Waveform in Spring Migration Statistics
for Magee Marsh Wildlife Area (NW Ohio)
("Crane Creek State Park")

Bruce M. Bowman

June 1, 2005 (old)

I have always supposed that the statistical peak in spring migration in the southeast Michigan area was around May 10-14, but it was never more than an assumption. In part to test this assumption I have done an analysis of 11 years' worth of data in my birding database. I am defining "peak" on the basis of number of species, not number of individuals. For an analysis of this sort all data need to be for a particular, defined birding region or location. I have a large amount of data for Magee Marsh Wildlife Area (25 miles east of Toledo; with, and sometimes called, Crane Creek State Park), so I used that rather than data for, say, Nichols Arboretum (Ann Arbor), for this analysis. It can be expected that spring migration dates for southeast lower Michigan will lag dates for Magee Marsh (northwest Ohio) by a couple of days.

One reason for using Magee Marsh data is that Magee Marsh has sufficiently varied habitat that passerines, waterfowl, wading birds, shorebirds, and others are all represented. I used only Magee Marsh data for this analysis; i.e., I did not include additional species found at Ottawa National Wildlife Refuge, Metzger Marsh, Maumee Bay State Park, and other places that I regularly visit along with Magee Marsh Wildlife Area on my trips to Ohio. All data were collected in morning birding (7:45am and after) with continuation into the afternoon on most days. On most days I was with one to three other birders. I have included in the data all species that the group found, not just my own birds. Needless to say, I was never birding when it was pouring rain, but I never let light rain or cold weather stop me. That is, the data are not particularly constrained by weather conditions except that it is undoubtedly true that fewer of the birds present are found when the weather is bad. Predicted fallouts had little bearing on whether or not I was birding on any particular day. That said, there is a greater density of data for the first two and a half weeks of May than for any other period.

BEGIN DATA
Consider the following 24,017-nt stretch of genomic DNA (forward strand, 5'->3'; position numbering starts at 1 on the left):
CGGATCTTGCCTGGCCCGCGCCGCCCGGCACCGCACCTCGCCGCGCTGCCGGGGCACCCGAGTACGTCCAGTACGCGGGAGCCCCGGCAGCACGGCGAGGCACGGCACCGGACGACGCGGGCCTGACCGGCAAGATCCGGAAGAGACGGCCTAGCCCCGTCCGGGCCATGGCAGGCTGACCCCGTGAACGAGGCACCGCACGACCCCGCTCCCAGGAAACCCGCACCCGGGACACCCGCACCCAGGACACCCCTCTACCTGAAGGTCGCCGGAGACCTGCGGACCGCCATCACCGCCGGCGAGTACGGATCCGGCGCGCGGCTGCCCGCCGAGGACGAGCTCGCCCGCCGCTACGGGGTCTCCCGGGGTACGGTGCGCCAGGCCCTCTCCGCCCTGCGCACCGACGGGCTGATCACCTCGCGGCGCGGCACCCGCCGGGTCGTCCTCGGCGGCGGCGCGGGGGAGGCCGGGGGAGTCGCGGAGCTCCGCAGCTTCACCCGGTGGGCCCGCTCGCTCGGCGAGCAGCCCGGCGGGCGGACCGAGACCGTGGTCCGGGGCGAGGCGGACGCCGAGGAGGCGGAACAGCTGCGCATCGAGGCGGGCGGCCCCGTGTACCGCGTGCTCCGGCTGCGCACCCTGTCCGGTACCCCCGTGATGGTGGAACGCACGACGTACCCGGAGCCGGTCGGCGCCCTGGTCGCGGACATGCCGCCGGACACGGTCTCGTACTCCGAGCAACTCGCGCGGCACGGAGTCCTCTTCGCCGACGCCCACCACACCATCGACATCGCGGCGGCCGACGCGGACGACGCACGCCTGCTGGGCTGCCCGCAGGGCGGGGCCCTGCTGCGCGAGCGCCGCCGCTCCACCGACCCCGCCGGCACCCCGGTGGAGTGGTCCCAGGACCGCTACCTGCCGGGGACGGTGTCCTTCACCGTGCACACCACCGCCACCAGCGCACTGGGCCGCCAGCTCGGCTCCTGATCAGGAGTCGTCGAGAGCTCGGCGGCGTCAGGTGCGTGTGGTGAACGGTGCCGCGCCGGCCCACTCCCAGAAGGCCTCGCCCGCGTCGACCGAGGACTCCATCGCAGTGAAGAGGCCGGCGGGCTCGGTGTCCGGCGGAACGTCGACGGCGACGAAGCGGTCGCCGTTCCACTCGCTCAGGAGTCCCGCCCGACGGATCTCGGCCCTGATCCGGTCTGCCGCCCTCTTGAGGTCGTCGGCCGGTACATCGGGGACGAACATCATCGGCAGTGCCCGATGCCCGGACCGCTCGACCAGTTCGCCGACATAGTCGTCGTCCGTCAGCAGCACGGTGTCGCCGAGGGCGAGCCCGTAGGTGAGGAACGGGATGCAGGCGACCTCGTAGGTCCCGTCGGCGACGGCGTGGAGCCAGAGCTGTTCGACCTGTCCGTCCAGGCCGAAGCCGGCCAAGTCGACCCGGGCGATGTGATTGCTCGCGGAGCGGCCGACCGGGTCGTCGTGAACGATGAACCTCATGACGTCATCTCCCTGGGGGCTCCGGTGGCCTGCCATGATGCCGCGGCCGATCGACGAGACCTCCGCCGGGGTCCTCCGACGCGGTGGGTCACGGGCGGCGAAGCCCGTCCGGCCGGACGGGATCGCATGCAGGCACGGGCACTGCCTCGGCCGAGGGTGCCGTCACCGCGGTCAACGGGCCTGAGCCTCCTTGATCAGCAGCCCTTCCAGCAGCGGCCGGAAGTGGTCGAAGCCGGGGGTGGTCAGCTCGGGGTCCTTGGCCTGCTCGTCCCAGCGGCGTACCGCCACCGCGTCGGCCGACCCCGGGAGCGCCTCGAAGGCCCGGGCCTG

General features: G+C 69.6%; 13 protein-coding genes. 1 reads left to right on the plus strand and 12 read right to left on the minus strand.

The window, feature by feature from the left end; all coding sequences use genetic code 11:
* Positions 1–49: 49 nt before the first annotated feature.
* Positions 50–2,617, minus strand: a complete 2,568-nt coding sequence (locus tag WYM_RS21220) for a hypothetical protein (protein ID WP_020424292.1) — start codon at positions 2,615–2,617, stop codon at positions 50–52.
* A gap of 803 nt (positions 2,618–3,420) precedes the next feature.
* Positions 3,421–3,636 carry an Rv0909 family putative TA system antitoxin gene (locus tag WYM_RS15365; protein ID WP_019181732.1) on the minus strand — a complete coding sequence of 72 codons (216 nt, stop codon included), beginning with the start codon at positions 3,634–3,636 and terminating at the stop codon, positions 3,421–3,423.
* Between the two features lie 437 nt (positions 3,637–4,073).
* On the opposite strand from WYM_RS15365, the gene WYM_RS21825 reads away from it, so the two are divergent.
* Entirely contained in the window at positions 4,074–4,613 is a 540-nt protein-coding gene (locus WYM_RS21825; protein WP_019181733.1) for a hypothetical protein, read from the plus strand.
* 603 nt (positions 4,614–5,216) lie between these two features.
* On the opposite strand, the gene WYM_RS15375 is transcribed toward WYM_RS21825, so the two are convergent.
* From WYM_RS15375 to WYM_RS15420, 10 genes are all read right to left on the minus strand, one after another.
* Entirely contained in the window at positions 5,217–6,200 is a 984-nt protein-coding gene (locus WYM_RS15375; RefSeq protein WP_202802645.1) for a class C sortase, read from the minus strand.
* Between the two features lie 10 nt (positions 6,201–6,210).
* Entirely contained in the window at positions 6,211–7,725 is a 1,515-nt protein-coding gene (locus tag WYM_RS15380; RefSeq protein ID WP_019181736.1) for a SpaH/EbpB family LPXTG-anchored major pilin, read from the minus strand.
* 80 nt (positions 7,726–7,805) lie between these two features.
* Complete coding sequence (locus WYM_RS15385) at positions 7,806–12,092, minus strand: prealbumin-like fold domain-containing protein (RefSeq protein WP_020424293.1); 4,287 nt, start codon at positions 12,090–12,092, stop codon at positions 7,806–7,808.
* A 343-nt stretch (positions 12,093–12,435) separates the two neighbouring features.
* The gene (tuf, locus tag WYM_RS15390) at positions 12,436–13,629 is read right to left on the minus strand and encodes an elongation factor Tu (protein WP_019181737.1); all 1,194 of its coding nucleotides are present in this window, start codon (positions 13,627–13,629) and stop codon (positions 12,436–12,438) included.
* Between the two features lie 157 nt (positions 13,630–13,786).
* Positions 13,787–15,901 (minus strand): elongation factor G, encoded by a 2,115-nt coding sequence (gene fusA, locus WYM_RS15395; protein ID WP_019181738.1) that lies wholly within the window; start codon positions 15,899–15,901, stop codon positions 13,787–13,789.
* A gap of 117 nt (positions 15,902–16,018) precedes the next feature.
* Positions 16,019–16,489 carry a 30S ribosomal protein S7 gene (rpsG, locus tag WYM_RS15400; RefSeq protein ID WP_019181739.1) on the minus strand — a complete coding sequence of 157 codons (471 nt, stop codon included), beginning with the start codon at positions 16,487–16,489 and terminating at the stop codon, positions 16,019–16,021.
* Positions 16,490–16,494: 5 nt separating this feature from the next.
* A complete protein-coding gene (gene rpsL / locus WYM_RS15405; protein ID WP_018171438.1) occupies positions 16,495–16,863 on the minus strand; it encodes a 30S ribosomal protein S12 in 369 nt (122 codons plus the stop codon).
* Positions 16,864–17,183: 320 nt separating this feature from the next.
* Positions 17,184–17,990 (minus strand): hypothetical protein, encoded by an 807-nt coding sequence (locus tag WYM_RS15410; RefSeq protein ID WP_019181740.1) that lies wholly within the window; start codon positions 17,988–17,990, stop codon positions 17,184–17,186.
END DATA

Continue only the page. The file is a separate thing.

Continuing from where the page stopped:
From 1995 through May 2005 I made 66 spring migration birding trips to Magee Marsh. Fifty-six were in May; ten were in April. After tabulating number of birds recorded for each date for all trips, I calculated five-day moving averages for all dates in May and the last half of April. Note that these are five-DAY moving averages, not five-POINT moving averages. Multiple data points for particular calendar dates were used if available and all data points were given full and equal weight. There were, for example, as many as four years contributing to some dates (May 8, May 15, and May 16--e.g., May 15 in 1999, 2002, 2003, and 2004). [There is, of course, a SINGLE species count for each particular birding day--e.g., May 24, 2004. If at some time in the future I supplement my data with data from other birders, there would still be a single value used for any particular birding day; I would probably use the largest of available values rather than an average.] The results are shown in a table and a graph below. Calculation of five-day moving averages is described in a footnote.